And so, one way to do this is with some of the automatic machine learning tools that are out there these days, say AutoSK Learn, or more recently, AutoGlue1. And then there are several other commercial solutions, from H2O, and DataRobot, and so on. So again, I would say these automatic machine learning solutions really focus a lot on the model building part. And that has two downsides, in my opinion, particularly for initial analysis and exploration, which is one, they usually take a lot of time. So here I'm taking an example from the AutoSK Learn website on this very small toy data set. And you can see that this default setting runs for one hour, it gives you very high accuracy, but it runs for a very long time, even on a small data set. I think that if you have to wait that long for initial result, that really interrupts your workflow. I really love the things that are doing it in AutoSK Learn and other auto ML libraries. But the goal here is much more build a really, really good model, given the data set that you have.

However, in many applications, the data set is not as fixed and iteration is much more important than tuning the hyperparameter or selecting the model. The other downside is that you end up with a very black box model. And in many applications, that really prevents you from understanding more about your problem. It prevents you from understanding what are the important features or how should I have done preprocessing differently or what data should I have collected? And so as an alternative to this, I present Dabble, the data analysis baseline library, which is there to help data scientists iterate quickly and do machine learning data science with the human in the loop.

3. Workflow and Tools

Short description:

The idea is to provide tools for each step of the workflow, including problem statement, data cleaning, visualization, model building, and model interpretation. Dabble.clean can detect types, missing values, rare values, ordinal versus categorical variables, and more. It provides a quick and dirty way to clean data, and there's also the EZ preprocessor for a more formalized approach. For visualization, the double dot plot function is geared towards supervised machine learning and identifies informative features about the target.

The idea is to go through this workflow and try to give you tools to do each of these steps more easily. So problem statement is something that you'll have to do yourself, as well as data collection. But then from the tooling side, Dabble gives you Dabble.clean to do data cleaning, Dabble.plot for visualization, Dabble.anyclassifier for doing model building and some automatic machine learning, and Dabble.explain for model interpretation. For the application evaluation, sorry, you still have to think yourself because this is really about how does your machine learning model fit into your particular setting.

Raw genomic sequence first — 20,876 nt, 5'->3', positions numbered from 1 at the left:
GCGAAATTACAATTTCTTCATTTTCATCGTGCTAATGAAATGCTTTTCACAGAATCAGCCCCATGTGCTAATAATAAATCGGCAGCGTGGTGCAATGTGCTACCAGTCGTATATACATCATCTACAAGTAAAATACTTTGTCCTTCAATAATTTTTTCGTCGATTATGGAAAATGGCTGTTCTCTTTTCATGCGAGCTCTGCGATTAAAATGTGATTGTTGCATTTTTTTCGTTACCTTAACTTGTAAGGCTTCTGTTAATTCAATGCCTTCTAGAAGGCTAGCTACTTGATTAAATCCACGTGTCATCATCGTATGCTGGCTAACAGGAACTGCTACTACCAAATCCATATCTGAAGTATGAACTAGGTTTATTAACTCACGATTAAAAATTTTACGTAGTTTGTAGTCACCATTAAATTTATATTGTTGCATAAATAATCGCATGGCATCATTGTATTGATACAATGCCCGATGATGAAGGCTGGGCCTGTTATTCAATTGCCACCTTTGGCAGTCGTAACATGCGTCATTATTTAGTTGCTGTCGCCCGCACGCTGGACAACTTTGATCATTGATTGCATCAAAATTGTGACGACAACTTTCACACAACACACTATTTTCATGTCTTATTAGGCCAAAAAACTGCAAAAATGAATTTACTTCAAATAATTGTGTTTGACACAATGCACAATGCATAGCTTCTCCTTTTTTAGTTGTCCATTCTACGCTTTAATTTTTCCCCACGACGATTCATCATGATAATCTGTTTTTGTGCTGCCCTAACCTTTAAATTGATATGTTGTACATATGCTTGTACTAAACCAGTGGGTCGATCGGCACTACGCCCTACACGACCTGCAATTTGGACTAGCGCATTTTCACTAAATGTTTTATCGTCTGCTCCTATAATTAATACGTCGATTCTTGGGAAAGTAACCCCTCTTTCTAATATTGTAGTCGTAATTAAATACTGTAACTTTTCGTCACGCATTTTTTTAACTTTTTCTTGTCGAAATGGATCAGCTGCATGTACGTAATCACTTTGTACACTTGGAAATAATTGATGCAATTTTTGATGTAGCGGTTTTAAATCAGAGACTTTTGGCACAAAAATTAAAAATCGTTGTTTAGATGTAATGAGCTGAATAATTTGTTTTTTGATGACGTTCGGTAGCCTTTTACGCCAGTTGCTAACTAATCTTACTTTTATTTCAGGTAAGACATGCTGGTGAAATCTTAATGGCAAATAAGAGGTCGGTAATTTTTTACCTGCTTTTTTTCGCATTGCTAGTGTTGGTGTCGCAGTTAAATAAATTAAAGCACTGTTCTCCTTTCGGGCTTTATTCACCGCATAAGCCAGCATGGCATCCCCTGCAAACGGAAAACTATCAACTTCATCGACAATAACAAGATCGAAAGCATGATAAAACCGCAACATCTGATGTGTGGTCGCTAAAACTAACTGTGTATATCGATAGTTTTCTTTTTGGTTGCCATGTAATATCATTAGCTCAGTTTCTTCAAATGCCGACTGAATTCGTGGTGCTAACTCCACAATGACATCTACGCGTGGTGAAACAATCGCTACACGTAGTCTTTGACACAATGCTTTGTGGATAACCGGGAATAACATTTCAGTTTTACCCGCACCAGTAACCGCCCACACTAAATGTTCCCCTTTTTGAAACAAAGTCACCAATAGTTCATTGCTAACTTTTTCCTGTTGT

And so each of these are not a module, but a single function. So you have a single function that will give you a lot of plots, or you have a single function that will do some initial cleaning. And none of these are going to be perfect, but each of these will give you a very good starting point from which you can then iterate more quickly in zoom in on the parts that are really critical for your application. Let's start with the cleaning and preprocessing.

Dabble.clean can detect types, so types of features, detects missing and rare values, detects ordinal versus categorical variables. All of this is done mostly using heuristics, so it detects near constant features and index features. So, for the features that you want to use, it finds out how to use them and how to preprocess them, and for the other features, it finds out whether to throw them away, say an index or a unique identifier. You usually don't want to include a machine learning model. I want to give a quick shout out to a paper that I learned about this week, which is the mldata prep zoo toward semi-automatic data preparation for ML by Shah and Kumar. And they actually have a very neat hierarchy of the different types of features and what you need to do in data preparation. So, my devil works kind of creates this, but they have a very nice taxonomy and framework how to think about this data preparation. So, here is an example. I give you the AIMS housing dataset, which is a regression dataset with, as you can see, 82 columns. If you call devil.clean on it, it'll give you a clean data frame that dropped columns that are unnecessary or unique identifiers and identified what is continuous and what is categorical.

The clean function is really a quick and dirty way. If you want to do this in a more formalized way in a scikit-learn pipeline for cross validation, for example, there's a wrapper called the EZ preprocessor. The EZ preprocessor is basically a scikit-learn transformer that puts together a custom column transformer that includes all the preprocessing you need. So if there's missing values, it will put imputation in there. If there's categorical variables, it will put 100 encoder in there. And it takes care of some other kind of tricky edge cases. And so you can either use clean and just get a clean data frame or if you want to make sure to be careful in your cross validation, you can use the EZ preprocessor and then have full control over your model building using any scikit-learn model that you want. For visualization, there's the double dot plot function, which is really geared towards supervised machine learning. So towards classification and regression and you give it a data frame together with a target column. So this can be either a column inside the data frame. So here data has a column called income and it will use income as the target column or you can give it a separate series like in a scikit-learn X and Y style. It will then go through the features and find out which features are most informative about the target.